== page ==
Twenty-seven years ago, in a sleepy outback town, Lee Duncan was savagely murdered. Everyone knows who did it – her husband Greg.
For decades, he’s been a wanted man. But when his brother makes a deathbed confession to the killing, Greg has to return to his hometown and face the people who have always believed him to be a murderer.
This is a short graphic novel – 66 pages – and the narrative is similarly brief. There’s a lot of hinted-at backstory and such, which does extend the effective length/complexity, but if this was prose, it would be a short story. It could have stood to be longer, to be honest, as trying to fit all the different plot strands and characters into such a small space results in a somewhat jerky narrative.
It’s Australian noir, which I rather like as an aesthetic – you get the wide open spaces filled with inwards-looking people, and summer in small-town Australia is a relatively novel setting, compared to mean Chicago streets. This is a book that manages to (almost always) eschew the pathetic fallacy, managing a menacing tone despite the sun-drenched environment. The one scene in which the weather does mirror the action doesn’t feel forced.
Philippe Berthet’s art is definitely a high-point, giving a strong sense of the setting. The action is clear throughout as well; a lot of graphic novels struggle to get across the key points in a scene, but A Hell of an Innocent‘s style is consistently clear. The character design is weaker than both motion and setting; as an artist, Berthet does have something of a tendency towards grotesqueries, with many characters having exaggerated ugliness for no real reason – the major characters are bland but the minor ones are almost caricatures.
Although the key event in the plot is murder, infidelity is actually a more consistent motif. Sex is legitimately part of the narrative, but the narrative itself is gratuitous, focused at least as much on titillation as it is on its supposed main ideas. The murder victim (appearing in both flashbacks and hallucinations) is endlessly objectified and over-sexed in a way that obscures rather than supports the story. I didn’t need all the detail, and the infidelity would have had the same plot-impact with far fewer participants.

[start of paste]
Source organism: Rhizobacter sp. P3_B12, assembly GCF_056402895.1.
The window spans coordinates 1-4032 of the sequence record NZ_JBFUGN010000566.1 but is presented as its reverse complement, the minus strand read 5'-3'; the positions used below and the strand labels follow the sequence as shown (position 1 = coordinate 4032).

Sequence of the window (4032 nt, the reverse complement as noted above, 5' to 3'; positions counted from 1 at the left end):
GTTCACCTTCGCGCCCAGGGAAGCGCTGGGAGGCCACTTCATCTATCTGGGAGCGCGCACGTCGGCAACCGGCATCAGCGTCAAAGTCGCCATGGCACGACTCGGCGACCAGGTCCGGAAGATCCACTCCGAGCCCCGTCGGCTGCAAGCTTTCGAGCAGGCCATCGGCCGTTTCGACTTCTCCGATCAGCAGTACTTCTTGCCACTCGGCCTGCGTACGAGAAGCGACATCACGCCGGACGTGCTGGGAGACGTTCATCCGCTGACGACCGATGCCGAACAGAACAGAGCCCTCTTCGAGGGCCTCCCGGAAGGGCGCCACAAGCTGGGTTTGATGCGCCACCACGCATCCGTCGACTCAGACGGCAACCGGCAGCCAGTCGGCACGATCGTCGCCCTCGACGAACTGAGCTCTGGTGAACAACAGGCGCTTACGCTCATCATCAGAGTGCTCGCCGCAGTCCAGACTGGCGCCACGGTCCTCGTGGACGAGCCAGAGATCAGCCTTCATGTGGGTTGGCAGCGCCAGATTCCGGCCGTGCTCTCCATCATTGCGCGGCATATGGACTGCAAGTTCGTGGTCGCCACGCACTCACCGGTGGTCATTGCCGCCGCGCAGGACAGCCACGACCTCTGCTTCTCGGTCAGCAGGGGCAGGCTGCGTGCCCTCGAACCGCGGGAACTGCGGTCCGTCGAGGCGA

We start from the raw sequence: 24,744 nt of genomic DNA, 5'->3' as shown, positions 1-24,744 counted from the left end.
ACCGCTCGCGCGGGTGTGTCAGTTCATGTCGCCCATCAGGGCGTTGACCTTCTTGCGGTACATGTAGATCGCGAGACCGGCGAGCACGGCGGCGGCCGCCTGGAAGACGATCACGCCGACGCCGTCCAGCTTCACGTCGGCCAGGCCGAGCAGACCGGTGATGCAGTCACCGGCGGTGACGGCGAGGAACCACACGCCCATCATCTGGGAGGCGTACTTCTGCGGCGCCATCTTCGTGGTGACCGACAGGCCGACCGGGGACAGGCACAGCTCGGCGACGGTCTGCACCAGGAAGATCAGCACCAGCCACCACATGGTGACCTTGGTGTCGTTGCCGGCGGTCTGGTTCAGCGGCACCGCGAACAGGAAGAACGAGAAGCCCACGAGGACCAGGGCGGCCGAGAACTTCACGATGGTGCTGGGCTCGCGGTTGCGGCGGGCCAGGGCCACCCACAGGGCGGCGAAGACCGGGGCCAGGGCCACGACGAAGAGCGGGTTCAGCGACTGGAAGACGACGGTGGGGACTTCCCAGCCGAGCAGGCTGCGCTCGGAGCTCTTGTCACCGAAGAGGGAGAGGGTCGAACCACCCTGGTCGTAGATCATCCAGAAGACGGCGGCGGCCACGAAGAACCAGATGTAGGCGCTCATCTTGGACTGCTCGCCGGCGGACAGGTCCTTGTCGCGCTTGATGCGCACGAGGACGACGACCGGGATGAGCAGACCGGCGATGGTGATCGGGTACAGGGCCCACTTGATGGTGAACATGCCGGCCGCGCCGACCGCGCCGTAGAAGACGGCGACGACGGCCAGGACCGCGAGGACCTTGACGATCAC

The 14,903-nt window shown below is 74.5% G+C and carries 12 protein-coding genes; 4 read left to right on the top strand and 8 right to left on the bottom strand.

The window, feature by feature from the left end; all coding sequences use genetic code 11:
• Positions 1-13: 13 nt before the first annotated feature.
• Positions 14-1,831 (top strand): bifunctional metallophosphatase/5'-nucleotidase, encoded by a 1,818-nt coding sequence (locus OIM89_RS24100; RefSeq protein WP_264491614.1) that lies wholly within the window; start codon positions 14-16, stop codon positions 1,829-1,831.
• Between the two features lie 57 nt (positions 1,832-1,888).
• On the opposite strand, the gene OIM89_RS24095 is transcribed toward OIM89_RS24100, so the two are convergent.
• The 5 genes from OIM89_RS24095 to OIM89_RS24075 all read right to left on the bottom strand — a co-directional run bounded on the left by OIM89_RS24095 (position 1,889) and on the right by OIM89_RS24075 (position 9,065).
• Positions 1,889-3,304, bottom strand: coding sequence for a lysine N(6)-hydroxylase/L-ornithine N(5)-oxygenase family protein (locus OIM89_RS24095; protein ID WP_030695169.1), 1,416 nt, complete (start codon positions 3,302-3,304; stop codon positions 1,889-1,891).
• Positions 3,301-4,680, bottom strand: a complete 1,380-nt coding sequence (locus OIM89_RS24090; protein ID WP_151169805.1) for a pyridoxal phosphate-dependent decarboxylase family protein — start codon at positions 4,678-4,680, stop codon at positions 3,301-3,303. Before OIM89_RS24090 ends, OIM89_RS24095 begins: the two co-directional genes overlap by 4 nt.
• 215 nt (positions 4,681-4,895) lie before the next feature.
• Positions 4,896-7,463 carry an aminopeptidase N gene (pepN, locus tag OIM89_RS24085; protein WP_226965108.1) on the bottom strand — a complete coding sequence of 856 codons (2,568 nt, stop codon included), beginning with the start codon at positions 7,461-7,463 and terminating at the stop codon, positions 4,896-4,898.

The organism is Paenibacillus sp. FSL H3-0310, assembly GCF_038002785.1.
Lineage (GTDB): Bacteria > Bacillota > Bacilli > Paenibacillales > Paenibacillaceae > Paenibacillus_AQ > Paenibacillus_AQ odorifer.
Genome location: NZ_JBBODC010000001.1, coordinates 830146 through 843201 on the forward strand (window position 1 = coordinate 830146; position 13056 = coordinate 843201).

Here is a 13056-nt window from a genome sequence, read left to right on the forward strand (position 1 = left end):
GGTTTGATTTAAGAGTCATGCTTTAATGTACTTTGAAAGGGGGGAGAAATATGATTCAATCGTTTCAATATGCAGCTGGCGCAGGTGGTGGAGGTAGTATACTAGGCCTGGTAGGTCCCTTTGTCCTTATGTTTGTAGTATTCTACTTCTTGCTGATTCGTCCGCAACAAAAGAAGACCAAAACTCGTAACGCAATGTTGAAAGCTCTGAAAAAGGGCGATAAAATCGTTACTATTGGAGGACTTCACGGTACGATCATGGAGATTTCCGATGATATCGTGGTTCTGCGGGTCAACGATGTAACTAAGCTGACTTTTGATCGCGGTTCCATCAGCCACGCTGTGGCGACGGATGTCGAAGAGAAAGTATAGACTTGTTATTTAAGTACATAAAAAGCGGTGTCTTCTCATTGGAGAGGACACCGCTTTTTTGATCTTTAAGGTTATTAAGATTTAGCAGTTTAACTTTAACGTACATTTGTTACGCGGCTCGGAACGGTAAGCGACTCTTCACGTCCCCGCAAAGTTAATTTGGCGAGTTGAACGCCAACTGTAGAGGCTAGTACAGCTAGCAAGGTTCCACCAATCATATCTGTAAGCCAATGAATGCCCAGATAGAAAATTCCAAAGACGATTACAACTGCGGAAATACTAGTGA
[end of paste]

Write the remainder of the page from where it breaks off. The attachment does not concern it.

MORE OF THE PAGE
This is a book that pitches itself as focused on guilt and secrecy, exploring how people and places respond to deception and revelation in turn. It’s a strong concept that I would have liked to see developed further, but it’s constantly being overshadowed. Pulling back on the level of detail, or even simplifying the sexual politics of the story, would have allowed much more time to focus on the ideas that the book is meant to be about.
The prose is unfortunately stilted, trying but failing to capture that distinctive noir tone; at points, the dialogue is so focused on its own cleverness that it’s a little tricky to work out what is supposed to be going on. Raymond Chandler manages to get away with the larger-than-life characters and the arch quips because it’s accompanied by a blunt, almost matter-of-fact narrative; you can’t combine the same tone with ostentation without it falling flat.
Overall, A Hell of an Innocent is a book with some interesting ideas and some promises that are unfortunately not lived up to. The seeds of an arresting and thought-provoking graphic novel are all present, but each separate element is let down by the both the author’s and illustrator’s self-indulgence, in art and prose and plotting. With more severe editing and a tighter focus, this book would have been much more affecting.
I received a copy of this book through Netgalley. I don’t believe this has affected my impartiality, but it seems more honest to mention it than not.